The discipline of IT operations has been around for a long time, and so have tools that help IT engineers do their jobs.
However, IT operations tools have evolved significantly in recent years, along with the broader IT ecosystem. Trends such as the pervasive adoption of the cloud, the pivot to distributed, microservices-based architectures, and unprecedented demand for velocity within IT processes mean that the ITOps tools that worked well five or 10 years ago no longer suffice today.
With that reality in mind, let's take a look at which types of tools modern IT operations engineers should include in their arsenal.
In the past, IT operations teams could get by with tools that merely allowed them to monitor systems by collecting data from their individual components.
But to manage complex, distributed environments, today's IT teams need to think beyond monitoring. They need observability. Observability tools not only collect data, but also correlate disparate data sets and help engineers analyze them.
The result is an enhanced ability to identify root-cause issues and trends that may not be obvious via monitoring alone.
Another way to think beyond conventional monitoring strategies is to embrace AIOps, a category of tool that leverages artificial intelligence to identify and solve problems within IT environments.
Reasonable people can debate the extent to which AIOps is merely a marketing buzzword with an overly ambiguous meaning. Nonetheless, in the respect that AIOps tools bring a new level of automation to the identification and remediation to IT operations, they're worth exploring. If you find that you struggle to keep up with the scale and rapid rate of change of your environments, AIOps tools may help you work more efficiently and comprehensively.
If you're an IT engineer, you're probably familiar with infrastructure-as-Code, or IaC. IaC tools automate the provisioning of infrastructure.
Today, however, forward-thinking IT teams are extending the IaC methodology to domains beyond infrastructure. Using an approach known as policy-as-code and tools like OPA, IT operations teams can now automate virtually any type of IT process using code-based configuration files.
When your organization first moved to the cloud, you were probably able to manage the cloud well enough using monitoring and administration tools designed specifically for whichever public cloud platform you were operating.
We now live in a world in which a majority of organizations are using multiple clouds. Multicloud architectures add significant complexity to IT management. To manage multiple clouds effectively, you need IT operations tools that are purpose-built for that challenge.
The tools must not only be capable of collecting and analyzing data from multiple public clouds, but should also be able to reveal how problems or trends in one of your clouds impact the performance of workloads hosted in a different cloud.
Cloud Auditing and Security Posture Management
IT operations teams don't specialize in security. That's the job of the security team.
Still, given the surge in security threats, modern IT operations teams need to make security a central priority. They can no longer treat security as something that someone else handles using siloed processes.
This requires, among other types of solutions, IT operations tools that can audit cloud environments and identify cloud configuration mistakes that may lead to a breach. By validating the security posture of the cloud environments they administer, rather than waiting on security engineers to do that work, IT teams help their organizations stay a step ahead of threat actors.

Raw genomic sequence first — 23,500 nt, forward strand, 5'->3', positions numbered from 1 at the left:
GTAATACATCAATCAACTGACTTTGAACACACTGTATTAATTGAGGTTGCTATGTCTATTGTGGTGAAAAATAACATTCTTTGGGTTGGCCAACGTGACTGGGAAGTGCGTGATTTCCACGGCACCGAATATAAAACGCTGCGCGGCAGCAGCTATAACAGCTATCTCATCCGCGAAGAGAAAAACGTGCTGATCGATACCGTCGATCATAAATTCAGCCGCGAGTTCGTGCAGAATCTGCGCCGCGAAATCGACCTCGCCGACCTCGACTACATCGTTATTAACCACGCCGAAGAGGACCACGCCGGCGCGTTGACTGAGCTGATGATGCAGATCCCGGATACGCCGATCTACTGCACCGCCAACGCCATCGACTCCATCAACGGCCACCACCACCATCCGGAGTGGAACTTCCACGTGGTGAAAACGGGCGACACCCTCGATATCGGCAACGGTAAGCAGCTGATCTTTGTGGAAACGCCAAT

Container Image Management
Containerized applications have become widespread over the past decade. Deploying and managing these applications require tools that automate container image management.
IT operations teams can do this using container registries, like Docker Hub or the registries provided by public clouds. You can also use general-purpose artifact repositories (which can manage container images in addition to other types of data, like application binaries that are packaged in other ways) to handle container images.
Technically speaking, you can deploy and manage container images manually. But that's not practical when you have dozens, hundreds, or even thousands of container instances in your environment.
To manage all of those instances effectively, IT operations teams need container orchestration tools. Kubernetes has become the go-to solution on this front, although alternative orchestrators exist.
Real-Time Identity Management
In the past, managing user identities and roles was relatively straightforward. You used a platform such as Active Directory to keep track of your users and access rights.
In modern environments, however, solutions like Active Directory typically don't suffice on their own. Depending on which clouds you use, you may or may not be able to extend an Active Directory-based identity management strategy into them. In addition, heightened cybersecurity threats make it critical to be able to revoke unnecessary privileges as soon as a user's role changes, a task that is hard to do automatically using conventional identity management tools.
For that reason, modern ITOps teams need identity management tools that work across all types of cloud and on-premises environments. Ideally, the tools will also be capable of managing user roles and entitlements in real time in order to enforce the principle of least privilege.
Conclusion: New Challenges Mean New IT Operations Tools
If you haven't assessed your IT operations tool set in a while, it's worth stepping back and evaluating whether your tools continue to meet your IT management needs. IT environments and processes have changed tremendously over the past decade, and IT pros in many cases need a new breed of tools to meet new challenges.